Blending microscopic particles-such as optical fibers, capsules, polymer beads, and radar-reflective dust-into the substrate would deter simple copying and printing and would help in authentication. So would so-called smart inks, whose colors change when viewed from different angles or under unusual light sources-or that appear only in ultraviolet or infrared illumination.

Holograms and diffraction gratings, too, could offer some protection, although desktop graphics systems make them increasingly easy to mimic. In one security test, for example, Bauder reported that he counterfeited an allegedly hard-to-copy hologram in his garage. Kinegrams and pixelgrams, two hologram variants, yield a genuinely distinctive look, though the scientists fear that even they will soon fall prey to home computing.

One of the most provocative means of stymieing counterfeiters involves placing on each bill an encrypted pattern derived mathematically from the bill's unique serial number. This technique would permit bank tellers and shopkeepers to determine a bill's authenticity merely by passing it over a bar-code scanner.

Each banknote would have printed on it a complex pattern, says Bauder, who proposed the idea. Printed alongside the pattern would be a code-an encrypted description of that particular pattern. "To authenticate the note, a scanner would analyze the pattern, look at the numerical code, and compare the two to see if they match." The system would use a public-key encryption process.

"This would take counterfeiting completely out of the realm of any kind of copying," Bauder says.

Such bills might prove troublesome on other grounds, however. "The problem with this system," says Shannon, "is that it's too good." Ironically, the same features that could freeze counterfeiters in their tracks are likely to trigger howls of protest against potential federal abuses.

Scanners at every cash register could catch the serial number of each bill as it moves by. In theory, this specificity could enable someone to track and monitor currency transactions. For this reason, the encryption plan will probably fail at the congressional level. "Anonymity during a cash purchase is a tradition people value, for legitimate reasons," Shannon adds.

The present generation of security features, poised to enter circulation in $100 bills, will raise per-note production costs from roughly 3.7 cents to slightly over 4 cents, according to BEP.

The Secret Service will monitor the new features to see how well they deter counterfeiters and increase the capture of fakes.

Scientists engaged in counterfeit deterrence harbor no naive fantasies of a nonreproducible dollar bill. "With enough money, counterfeiters can do anything," says Shannon. "If a group wants to invest $1 million to make phony currency, they can buy intaglio presses and print exactly the same currency as the BEP."

Thus the cat-and-mouse game of production and deception continues indefinitely.

"There's no such thing as perfectly counterfeitproof currency," says Bauder. "Everyone acknowledges that this is an ongoing process of staying a little ahead of the counterfeiters. If we devise a deterrent, the counterfeiters beat it. When we come up with another one, they beat that. It's a never-ending game."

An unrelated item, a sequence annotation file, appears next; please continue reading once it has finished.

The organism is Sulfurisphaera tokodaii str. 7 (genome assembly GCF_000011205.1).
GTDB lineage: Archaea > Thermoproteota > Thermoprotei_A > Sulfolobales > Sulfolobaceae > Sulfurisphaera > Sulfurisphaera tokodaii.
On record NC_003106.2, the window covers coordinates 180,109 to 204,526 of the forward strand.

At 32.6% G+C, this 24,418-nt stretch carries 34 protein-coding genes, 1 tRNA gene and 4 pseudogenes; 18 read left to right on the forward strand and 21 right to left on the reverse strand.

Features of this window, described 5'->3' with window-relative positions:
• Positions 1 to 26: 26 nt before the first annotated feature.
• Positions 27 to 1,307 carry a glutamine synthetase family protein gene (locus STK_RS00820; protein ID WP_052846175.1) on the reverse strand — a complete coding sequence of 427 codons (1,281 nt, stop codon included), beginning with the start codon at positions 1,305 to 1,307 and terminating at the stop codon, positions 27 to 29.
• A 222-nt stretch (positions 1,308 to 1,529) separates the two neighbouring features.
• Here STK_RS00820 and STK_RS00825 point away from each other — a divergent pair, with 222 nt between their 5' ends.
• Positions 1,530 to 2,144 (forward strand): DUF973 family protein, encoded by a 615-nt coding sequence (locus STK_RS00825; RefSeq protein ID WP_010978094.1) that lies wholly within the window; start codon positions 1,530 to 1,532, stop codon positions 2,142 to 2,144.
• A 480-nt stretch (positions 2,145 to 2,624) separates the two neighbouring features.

RELATED ARTICLE: Getting less than you paid for

"To counterfeit is death," read a New Jersey banknote during the colonial era.

A forged note carried the same warning.

Paper money didn't appear in the British colonies until 1690, when Massachussetts introduced banknotes. By the 1760s, 8 of the 13 colonies were circulating some form of paper money-and forgers quickly followed. Since many colonists could not read or write, even crude forgeries might pass.

In mid-1775, the Continental Congress, desperate to finance the Revolutionary War, added to the confusion by issuing notes backed only by the anticipation of tax revenues. By January 1776, however, a printing press aboard the British ship H.M.S. Phoenix had begun turning out fake Continentals, as the currency was called. The combination of dramatic depreciation and widespread counterfeiting soon gave rise to the phrase "not worth a Continental."

Congress recalled the Continental in 1781, and for the next 80 years, the federal government issued no currency as we know it today. Instead, the states chartered private banks to issue currency.

Eventually, some 1,600 private banks issued more than 7,000 varieties of these state notes. Amid the profusion of real notes, counterfeits flourished. By the time the Civil War began, more than one-third of the currency in circulation was fake.

This led Congress in 1861 to authorize a new paper currency. Printed with inexpensive green ink on one side, these greenbacks could not be copied with the cameras of the time. Congress standardized U.S. bills in 1863, incorporating deterrents such as the seal of the Treasury Department, fine-line intaglio printing, and a distinctive paper with embedded red and blue fibers.

In 1865, the treasury established the Secret Service to wage war against forgers. One of the most notorious was William E. Brockway. This New York-based "king of counterfeiting" passed hundreds of thousands of bogus bills between 1850 and 1890. Aided by the recently introduced deterrents, which forced professional forgers to use specialized skills and equipment, the Secret Service suppressed the largest counterfeiting rings, including Brockway's.

U.S. currency has undergone several changes since then. In 1869, the treasury introduced a watermarked paper with bands of dark jute in the substrate. In 1879, it changed the paper to a linen stock containing parallel red and blue silk threads and eliminated the watermark. In 1929, the size of the dollar bill was reduced about 25 percent to save on paper costs, and small, dispersed red and blue fibers replaced the silk threads. Standardizing each denomination's portrait prevented counterfeiters from raising a note's value simply by altering the numbers.

In 1990, two new features appeared: a metallic security thread and a line of microprinting around the portrait. The threat posed today by casual counterfeiters using color copiers has prompted the treasury to suggest several additional changes (see main story).

"There is no single, perfect deterrent," says Thomas A. Ferguson, assistant director of research and development at the Bureau of Engraving and Printing. In fact, "an awful lot of people don't know about the [deterrent] features already in the bill-most of us have never gotten a counterfeit.

"And that's our goal, to keep it that way."
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Title Annotation:design of new paper money; includes article about detering counterfeiting
Author:Christensen, Damaris
Publication:Science News
Article Type:Cover Story
Date:Jan 27, 1996